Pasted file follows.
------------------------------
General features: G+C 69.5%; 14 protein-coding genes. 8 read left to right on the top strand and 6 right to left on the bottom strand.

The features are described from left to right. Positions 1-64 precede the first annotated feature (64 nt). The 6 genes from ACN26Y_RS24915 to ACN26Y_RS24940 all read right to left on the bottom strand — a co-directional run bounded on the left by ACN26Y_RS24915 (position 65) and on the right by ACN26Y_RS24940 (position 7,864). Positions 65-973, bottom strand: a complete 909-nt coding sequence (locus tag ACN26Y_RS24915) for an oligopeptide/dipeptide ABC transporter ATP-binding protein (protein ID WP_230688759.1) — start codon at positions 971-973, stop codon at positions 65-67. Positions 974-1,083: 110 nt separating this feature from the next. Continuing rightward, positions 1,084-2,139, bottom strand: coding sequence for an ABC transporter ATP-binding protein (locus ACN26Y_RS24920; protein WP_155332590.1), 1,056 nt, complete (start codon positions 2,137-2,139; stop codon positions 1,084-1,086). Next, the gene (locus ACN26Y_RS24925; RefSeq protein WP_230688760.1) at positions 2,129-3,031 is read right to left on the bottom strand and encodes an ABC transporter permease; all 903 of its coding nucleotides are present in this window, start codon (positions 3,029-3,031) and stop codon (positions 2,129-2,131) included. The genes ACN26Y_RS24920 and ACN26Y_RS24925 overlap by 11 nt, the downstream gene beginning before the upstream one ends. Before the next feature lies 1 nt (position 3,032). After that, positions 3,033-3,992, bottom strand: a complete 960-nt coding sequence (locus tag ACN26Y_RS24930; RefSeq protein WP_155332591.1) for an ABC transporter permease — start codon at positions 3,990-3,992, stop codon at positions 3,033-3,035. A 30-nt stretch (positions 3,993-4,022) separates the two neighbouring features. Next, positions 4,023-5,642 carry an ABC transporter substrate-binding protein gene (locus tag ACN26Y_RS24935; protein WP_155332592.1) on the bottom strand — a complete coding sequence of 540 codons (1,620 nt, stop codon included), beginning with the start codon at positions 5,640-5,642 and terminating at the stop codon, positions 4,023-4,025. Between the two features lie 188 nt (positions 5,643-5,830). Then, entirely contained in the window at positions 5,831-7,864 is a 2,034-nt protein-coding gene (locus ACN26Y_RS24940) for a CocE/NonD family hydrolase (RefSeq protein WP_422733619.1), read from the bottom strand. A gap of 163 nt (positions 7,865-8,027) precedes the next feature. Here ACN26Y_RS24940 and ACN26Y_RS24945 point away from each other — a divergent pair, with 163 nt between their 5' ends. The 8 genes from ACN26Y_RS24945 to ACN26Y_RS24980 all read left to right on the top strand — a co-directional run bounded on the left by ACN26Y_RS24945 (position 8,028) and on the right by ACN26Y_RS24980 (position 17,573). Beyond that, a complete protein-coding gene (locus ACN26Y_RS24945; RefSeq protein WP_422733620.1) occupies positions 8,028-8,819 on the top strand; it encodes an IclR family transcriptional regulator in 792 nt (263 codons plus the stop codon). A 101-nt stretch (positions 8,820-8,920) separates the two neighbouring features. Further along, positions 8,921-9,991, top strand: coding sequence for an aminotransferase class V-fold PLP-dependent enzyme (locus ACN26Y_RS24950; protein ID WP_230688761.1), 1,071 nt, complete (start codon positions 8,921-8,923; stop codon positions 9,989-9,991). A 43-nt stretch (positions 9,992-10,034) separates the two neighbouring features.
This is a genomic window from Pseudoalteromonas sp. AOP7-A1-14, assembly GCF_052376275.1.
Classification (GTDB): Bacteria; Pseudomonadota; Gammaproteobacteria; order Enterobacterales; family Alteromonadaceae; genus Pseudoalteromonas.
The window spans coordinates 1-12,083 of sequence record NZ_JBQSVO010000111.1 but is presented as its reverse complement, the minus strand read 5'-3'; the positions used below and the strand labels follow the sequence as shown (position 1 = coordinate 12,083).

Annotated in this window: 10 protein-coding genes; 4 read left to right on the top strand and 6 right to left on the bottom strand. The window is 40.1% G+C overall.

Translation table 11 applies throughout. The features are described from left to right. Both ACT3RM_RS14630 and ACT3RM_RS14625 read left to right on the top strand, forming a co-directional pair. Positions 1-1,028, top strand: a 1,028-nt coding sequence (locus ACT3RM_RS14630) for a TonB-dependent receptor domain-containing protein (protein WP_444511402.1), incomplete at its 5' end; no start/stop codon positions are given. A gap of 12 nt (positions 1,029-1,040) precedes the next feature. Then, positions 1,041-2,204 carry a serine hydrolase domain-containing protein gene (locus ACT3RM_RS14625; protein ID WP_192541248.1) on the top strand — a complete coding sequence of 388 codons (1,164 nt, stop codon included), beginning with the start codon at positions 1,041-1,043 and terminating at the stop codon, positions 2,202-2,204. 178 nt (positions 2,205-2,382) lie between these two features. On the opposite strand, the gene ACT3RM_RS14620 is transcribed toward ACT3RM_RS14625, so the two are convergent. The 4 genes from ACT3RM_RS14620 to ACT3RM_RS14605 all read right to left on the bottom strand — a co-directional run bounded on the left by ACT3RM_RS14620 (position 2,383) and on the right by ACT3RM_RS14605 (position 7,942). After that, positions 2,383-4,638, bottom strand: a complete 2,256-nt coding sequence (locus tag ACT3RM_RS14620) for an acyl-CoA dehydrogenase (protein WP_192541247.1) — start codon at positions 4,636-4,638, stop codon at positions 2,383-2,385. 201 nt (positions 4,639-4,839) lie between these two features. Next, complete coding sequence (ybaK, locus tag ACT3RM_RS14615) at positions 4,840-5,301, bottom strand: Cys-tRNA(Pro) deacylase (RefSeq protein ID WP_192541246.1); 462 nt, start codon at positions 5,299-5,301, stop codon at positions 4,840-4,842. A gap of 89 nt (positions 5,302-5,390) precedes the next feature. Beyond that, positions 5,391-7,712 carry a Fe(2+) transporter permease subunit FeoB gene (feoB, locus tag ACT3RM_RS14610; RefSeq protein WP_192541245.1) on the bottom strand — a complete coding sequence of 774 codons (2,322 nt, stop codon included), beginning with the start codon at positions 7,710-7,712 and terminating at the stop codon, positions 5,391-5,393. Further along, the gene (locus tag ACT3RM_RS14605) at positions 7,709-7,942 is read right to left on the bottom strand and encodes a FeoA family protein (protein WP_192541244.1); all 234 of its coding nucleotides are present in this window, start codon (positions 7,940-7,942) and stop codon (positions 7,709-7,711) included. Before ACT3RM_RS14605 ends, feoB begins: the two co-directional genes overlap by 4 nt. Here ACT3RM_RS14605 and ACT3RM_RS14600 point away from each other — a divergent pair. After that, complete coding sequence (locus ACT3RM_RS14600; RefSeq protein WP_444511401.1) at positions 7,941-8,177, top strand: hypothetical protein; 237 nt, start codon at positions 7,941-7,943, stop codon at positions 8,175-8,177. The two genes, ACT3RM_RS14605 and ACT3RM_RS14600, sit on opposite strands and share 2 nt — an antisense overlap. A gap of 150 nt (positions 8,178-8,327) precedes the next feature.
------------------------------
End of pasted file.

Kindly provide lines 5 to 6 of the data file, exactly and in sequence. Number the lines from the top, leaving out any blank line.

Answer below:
The window spans coordinates 1-12,083 of sequence record NZ_JBQSVO010000111.1 but is presented as its reverse complement, the minus strand read 5'-3'; the positions used below and the strand labels follow the sequence as shown (position 1 = coordinate 12,083).

Annotated in this window: 10 protein-coding genes; 4 read left to right on the top strand and 6 right to left on the bottom strand. The window is 40.1% G+C overall.